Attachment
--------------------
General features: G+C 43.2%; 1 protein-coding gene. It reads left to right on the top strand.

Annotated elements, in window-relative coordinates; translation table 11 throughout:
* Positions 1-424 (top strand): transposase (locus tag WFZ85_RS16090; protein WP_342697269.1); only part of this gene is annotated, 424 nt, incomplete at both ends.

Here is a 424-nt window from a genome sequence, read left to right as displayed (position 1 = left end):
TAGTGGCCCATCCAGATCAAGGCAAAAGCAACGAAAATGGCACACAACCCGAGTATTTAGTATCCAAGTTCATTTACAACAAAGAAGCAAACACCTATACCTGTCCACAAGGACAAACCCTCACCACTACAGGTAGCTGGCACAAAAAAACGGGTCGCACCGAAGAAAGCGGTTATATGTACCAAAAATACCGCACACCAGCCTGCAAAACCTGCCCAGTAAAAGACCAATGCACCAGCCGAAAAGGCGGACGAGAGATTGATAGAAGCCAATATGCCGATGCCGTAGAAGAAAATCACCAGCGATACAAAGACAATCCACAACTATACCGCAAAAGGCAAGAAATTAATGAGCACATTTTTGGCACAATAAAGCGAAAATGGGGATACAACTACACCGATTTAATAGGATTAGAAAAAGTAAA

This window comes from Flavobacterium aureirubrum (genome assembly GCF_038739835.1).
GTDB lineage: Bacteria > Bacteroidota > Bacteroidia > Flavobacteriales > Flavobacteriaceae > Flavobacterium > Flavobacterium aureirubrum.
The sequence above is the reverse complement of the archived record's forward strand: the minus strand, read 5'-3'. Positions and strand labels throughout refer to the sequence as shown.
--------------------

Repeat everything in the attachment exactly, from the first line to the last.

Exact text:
General features: G+C 43.2%; 1 protein-coding gene. It reads left to right on the top strand.

Annotated elements, in window-relative coordinates; translation table 11 throughout:
* Positions 1-424 (top strand): transposase (locus tag WFZ85_RS16090; protein WP_342697269.1); only part of this gene is annotated, 424 nt, incomplete at both ends.

Here is a 424-nt window from a genome sequence, read left to right as displayed (position 1 = left end):
TAGTGGCCCATCCAGATCAAGGCAAAAGCAACGAAAATGGCACACAACCCGAGTATTTAGTATCCAAGTTCATTTACAACAAAGAAGCAAACACCTATACCTGTCCACAAGGACAAACCCTCACCACTACAGGTAGCTGGCACAAAAAAACGGGTCGCACCGAAGAAAGCGGTTATATGTACCAAAAATACCGCACACCAGCCTGCAAAACCTGCCCAGTAAAAGACCAATGCACCAGCCGAAAAGGCGGACGAGAGATTGATAGAAGCCAATATGCCGATGCCGTAGAAGAAAATCACCAGCGATACAAAGACAATCCACAACTATACCGCAAAAGGCAAGAAATTAATGAGCACATTTTTGGCACAATAAAGCGAAAATGGGGATACAACTACACCGATTTAATAGGATTAGAAAAAGTAAA

This window comes from Flavobacterium aureirubrum (genome assembly GCF_038739835.1).
GTDB lineage: Bacteria > Bacteroidota > Bacteroidia > Flavobacteriales > Flavobacteriaceae > Flavobacterium > Flavobacterium aureirubrum.
The sequence above is the reverse complement of the archived record's forward strand: the minus strand, read 5'-3'. Positions and strand labels throughout refer to the sequence as shown.